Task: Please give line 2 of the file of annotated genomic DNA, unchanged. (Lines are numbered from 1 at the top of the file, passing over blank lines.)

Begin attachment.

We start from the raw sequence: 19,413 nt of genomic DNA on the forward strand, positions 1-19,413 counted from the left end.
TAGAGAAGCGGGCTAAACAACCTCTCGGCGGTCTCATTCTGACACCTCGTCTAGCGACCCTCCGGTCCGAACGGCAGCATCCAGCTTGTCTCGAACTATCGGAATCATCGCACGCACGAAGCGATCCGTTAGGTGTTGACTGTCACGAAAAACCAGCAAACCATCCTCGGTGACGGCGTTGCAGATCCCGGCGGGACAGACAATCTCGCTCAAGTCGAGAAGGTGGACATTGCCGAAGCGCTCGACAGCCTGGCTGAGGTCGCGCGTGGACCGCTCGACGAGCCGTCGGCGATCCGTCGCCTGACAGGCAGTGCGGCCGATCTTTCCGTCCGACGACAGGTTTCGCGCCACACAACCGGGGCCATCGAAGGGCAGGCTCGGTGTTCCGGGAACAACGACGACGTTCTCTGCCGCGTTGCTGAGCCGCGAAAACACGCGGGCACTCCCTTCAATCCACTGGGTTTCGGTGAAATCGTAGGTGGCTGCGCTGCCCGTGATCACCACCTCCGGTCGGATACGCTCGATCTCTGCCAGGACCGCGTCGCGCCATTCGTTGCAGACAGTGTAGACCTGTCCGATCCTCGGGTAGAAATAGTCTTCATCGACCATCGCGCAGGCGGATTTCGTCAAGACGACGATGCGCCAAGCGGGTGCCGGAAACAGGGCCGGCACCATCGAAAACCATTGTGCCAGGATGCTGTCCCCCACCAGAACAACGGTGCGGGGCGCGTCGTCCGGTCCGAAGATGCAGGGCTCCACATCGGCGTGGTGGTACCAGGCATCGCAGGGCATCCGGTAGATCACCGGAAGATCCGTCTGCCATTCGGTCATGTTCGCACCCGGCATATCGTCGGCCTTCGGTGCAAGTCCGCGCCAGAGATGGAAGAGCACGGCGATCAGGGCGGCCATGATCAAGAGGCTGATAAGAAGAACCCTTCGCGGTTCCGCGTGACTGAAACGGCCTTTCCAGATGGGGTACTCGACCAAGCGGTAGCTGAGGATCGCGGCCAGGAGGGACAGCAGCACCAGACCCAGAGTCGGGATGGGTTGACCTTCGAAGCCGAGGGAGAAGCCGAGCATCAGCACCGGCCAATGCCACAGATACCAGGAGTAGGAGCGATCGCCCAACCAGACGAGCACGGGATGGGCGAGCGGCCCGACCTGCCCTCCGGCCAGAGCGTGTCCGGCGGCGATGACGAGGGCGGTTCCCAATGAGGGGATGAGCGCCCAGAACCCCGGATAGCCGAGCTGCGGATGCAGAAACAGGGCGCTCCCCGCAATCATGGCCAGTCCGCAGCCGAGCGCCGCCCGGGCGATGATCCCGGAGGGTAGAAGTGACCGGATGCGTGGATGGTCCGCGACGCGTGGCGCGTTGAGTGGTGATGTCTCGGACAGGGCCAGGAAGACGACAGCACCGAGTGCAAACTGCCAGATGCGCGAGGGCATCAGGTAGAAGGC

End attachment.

TAGAGAAGCGGGCTAAACAACCTCTCGGCGGTCTCATTCTGACACCTCGTCTAGCGACCCTCCGGTCCGAACGGCAGCATCCAGCTTGTCTCGAACTATCGGAATCATCGCACGCACGAAGCGATCCGTTAGGTGTTGACTGTCACGAAAAACCAGCAAACCATCCTCGGTGACGGCGTTGCAGATCCCGGCGGGACAGACAATCTCGCTCAAGTCGAGAAGGTGGACATTGCCGAAGCGCTCGACAGCCTGGCTGAGGTCGCGCGTGGACCGCTCGACGAGCCGTCGGCGATCCGTCGCCTGACAGGCAGTGCGGCCGATCTTTCCGTCCGACGACAGGTTTCGCGCCACACAACCGGGGCCATCGAAGGGCAGGCTCGGTGTTCCGGGAACAACGACGACGTTCTCTGCCGCGTTGCTGAGCCGCGAAAACACGCGGGCACTCCCTTCAATCCACTGGGTTTCGGTGAAATCGTAGGTGGCTGCGCTGCCCGTGATCACCACCTCCGGTCGGATACGCTCGATCTCTGCCAGGACCGCGTCGCGCCATTCGTTGCAGACAGTGTAGACCTGTCCGATCCTCGGGTAGAAATAGTCTTCATCGACCATCGCGCAGGCGGATTTCGTCAAGACGACGATGCGCCAAGCGGGTGCCGGAAACAGGGCCGGCACCATCGAAAACCATTGTGCCAGGATGCTGTCCCCCACCAGAACAACGGTGCGGGGCGCGTCGTCCGGTCCGAAGATGCAGGGCTCCACATCGGCGTGGTGGTACCAGGCATCGCAGGGCATCCGGTAGATCACCGGAAGATCCGTCTGCCATTCGGTCATGTTCGCACCCGGCATATCGTCGGCCTTCGGTGCAAGTCCGCGCCAGAGATGGAAGAGCACGGCGATCAGGGCGGCCATGATCAAGAGGCTGATAAGAAGAACCCTTCGCGGTTCCGCGTGACTGAAACGGCCTTTCCAGATGGGGTACTCGACCAAGCGGTAGCTGAGGATCGCGGCCAGGAGGGACAGCAGCACCAGACCCAGAGTCGGGATGGGTTGACCTTCGAAGCCGAGGGAGAAGCCGAGCATCAGCACCGGCCAATGCCACAGATACCAGGAGTAGGAGCGATCGCCCAACCAGACGAGCACGGGATGGGCGAGCGGCCCGACCTGCCCTCCGGCCAGAGCGTGTCCGGCGGCGATGACGAGGGCGGTTCCCAATGAGGGGATGAGCGCCCAGAACCCCGGATAGCCGAGCTGCGGATGCAGAAACAGGGCGCTCCCCGCAATCATGGCCAGTCCGCAGCCGAGCGCCGCCCGGGCGATGATCCCGGAGGGTAGAAGTGACCGGATGCGTGGATGGTCCGCGACGCGTGGCGCGTTGAGTGGTGATGTCTCGGACAGGGCCAGGAAGACGACAGCACCGAGTGCAAACTGCCAGATGCGCGAGGGCATCAGGTAGAAGGC